Close Reading Lesson

ENG 203: Close Reading and Analysis

What is close reading? A careful and purposeful analysis of a text (i.e. you are making an argument)

A breakdown:

  1. WHAT? Summarize a passage—what is happening? What is the author trying to communicate (basic plot and larger themes)?
  2. HOW? How does the author use certain literary techniques and/or devices to get his/her point across?
  3. WHY? Why are these techniques/devices effective or not? Why do the techniques/devices affect a reader in a certain way? Do they confuse the reader? Enlighten the reader? Make the reader feel an emotion?

Steps to close reading:

  1. Read a text: with pen in hand, underline things that seem interesting; circle difficult or unique words/sentence structure; identify interesting images, similes, metaphors, personification, narration, use of punctuation, themes, or other techniques.
  2. Re-read the text
  3. Focus on a particular passage or part of the text
  4. Re-read that passage
  5. Summarize it, identify literary devices/techniques, and analyze it using the questions above

Now, let’s try it: “TRUE! — nervous — very, very dreadfully nervous I had been and am; but why will you say that I am mad? The disease had sharpened my senses — not destroyed — not dulled them. Above all was the sense of hearing acute. I heard all things in the heaven and in the earth. I heard many things in hell. How, then, am I mad? Hearken! and observe how healthily — how calmly I can tell you the whole story.”

In this opening paragraph of Edgar Allan Poe’s short story “The Tell-Tale Heart,” [here, I have identified the text, author, and placement of the quote] the narrator begins speaking to the reader about madness and an unspecified disease, and claims that he is not insane; instead, the disease itself has “sharpened” his “senses,” specifically his sense of hearing, and he now feels that he can hear all things “in the heaven and the earth” (n. pag.). The narrator uses this fact as a defense that he is not insane. [Here, I have summarized the quotation and included key words and phrases in quotation marks—and I’ve cited them!] The most interesting thing about this passage, though, is not that the narrator claims to be sane, but the way that Poe uses punctuation to show that the narrator is, despite what he says, insane. [Here, I’ve identified the element in the passage that I’ll focus on for my close reading.] In this small passage, Poe uses five dashes, two exclamation points, and a question mark. Normally, to end a sentence in a calm way, an author will use a period; Poe’s use of exclamation points and question marks, however, adds an emotional bent to the passage. Further, Poe’s use of dashes adds a sense of urgency to the passage: ““TRUE! — nervous — very, very dreadfully nervous” (n. pag.). Here, the dashes force the reader to pause, the all caps of “TRUE” compel the reader to imagine an emotional outburst, the repetition of “very” adds emphasis to the idea of nervousness, and the word “dreadfully” imbues the passage with a sense of intense fear. [Here, I’ve broken down a small chunk of text—not even a whole sentence—and demonstrated what it does to the reader]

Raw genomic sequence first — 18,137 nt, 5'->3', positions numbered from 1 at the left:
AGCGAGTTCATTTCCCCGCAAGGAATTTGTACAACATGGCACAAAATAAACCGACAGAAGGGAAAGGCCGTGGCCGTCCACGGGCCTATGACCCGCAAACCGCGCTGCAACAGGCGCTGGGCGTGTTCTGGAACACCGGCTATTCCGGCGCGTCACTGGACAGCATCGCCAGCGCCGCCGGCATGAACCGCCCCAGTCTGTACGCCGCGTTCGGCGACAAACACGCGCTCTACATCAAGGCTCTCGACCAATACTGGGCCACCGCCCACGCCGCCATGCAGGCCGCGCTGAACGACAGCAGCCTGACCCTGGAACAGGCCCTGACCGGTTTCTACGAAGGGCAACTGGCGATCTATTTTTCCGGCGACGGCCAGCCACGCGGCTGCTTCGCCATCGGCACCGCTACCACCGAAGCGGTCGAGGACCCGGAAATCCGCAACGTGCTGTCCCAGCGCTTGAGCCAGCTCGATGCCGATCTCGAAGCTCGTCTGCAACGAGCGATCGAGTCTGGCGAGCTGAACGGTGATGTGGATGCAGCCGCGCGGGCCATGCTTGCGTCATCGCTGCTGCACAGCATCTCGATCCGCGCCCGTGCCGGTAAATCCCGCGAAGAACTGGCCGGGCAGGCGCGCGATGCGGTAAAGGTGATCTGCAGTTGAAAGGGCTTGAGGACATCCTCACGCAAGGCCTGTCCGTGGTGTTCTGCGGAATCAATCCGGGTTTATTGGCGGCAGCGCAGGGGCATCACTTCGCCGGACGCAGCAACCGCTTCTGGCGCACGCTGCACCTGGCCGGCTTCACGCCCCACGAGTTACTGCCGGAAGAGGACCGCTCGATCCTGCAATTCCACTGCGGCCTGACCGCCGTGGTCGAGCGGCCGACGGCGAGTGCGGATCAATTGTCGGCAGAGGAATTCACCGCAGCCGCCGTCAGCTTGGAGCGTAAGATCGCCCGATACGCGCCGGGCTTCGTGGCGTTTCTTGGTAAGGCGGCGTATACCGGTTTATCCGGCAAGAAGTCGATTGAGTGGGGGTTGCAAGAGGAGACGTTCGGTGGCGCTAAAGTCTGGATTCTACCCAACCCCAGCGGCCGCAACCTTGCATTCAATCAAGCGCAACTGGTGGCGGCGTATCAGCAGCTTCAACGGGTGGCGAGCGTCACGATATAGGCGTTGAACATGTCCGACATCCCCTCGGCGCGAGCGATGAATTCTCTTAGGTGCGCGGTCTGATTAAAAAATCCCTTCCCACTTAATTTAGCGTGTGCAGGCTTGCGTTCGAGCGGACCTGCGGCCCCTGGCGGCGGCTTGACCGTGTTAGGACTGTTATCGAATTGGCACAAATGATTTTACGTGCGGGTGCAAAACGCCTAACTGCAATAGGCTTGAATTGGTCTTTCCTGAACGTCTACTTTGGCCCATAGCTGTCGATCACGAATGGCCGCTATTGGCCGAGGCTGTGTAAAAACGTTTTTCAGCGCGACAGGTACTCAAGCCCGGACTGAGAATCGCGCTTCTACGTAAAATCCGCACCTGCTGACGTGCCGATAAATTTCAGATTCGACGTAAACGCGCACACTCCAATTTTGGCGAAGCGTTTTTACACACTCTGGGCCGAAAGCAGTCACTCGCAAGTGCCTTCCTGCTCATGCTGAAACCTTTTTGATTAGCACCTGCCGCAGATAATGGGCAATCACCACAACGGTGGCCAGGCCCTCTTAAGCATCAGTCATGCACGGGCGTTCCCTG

How to construct a thesis for a close reading:

  1. A thesis must make an argument—not state a fact or an opinion
  2. A strong argument will 1) identify one or more literary techniques and devices, and 2) make an explicit claim on how those techniques affect the reader
  3. A thesis does NOT have to be only one sentence
  4. EXAMPLE: Edgar Allan Poe’s use of varied punctuation and narrative interjections reveal the narrator’s insanity; however, through these literary techniques, Poe forces the reader to continue reading, thus making him or her feel sympathy toward the narrator.

Leave a Reply

Fill in your details below or click an icon to log in: Logo

You are commenting using your account. Log Out / Change )

Twitter picture

You are commenting using your Twitter account. Log Out / Change )

Facebook photo

You are commenting using your Facebook account. Log Out / Change )

Google+ photo

You are commenting using your Google+ account. Log Out / Change )

Connecting to %s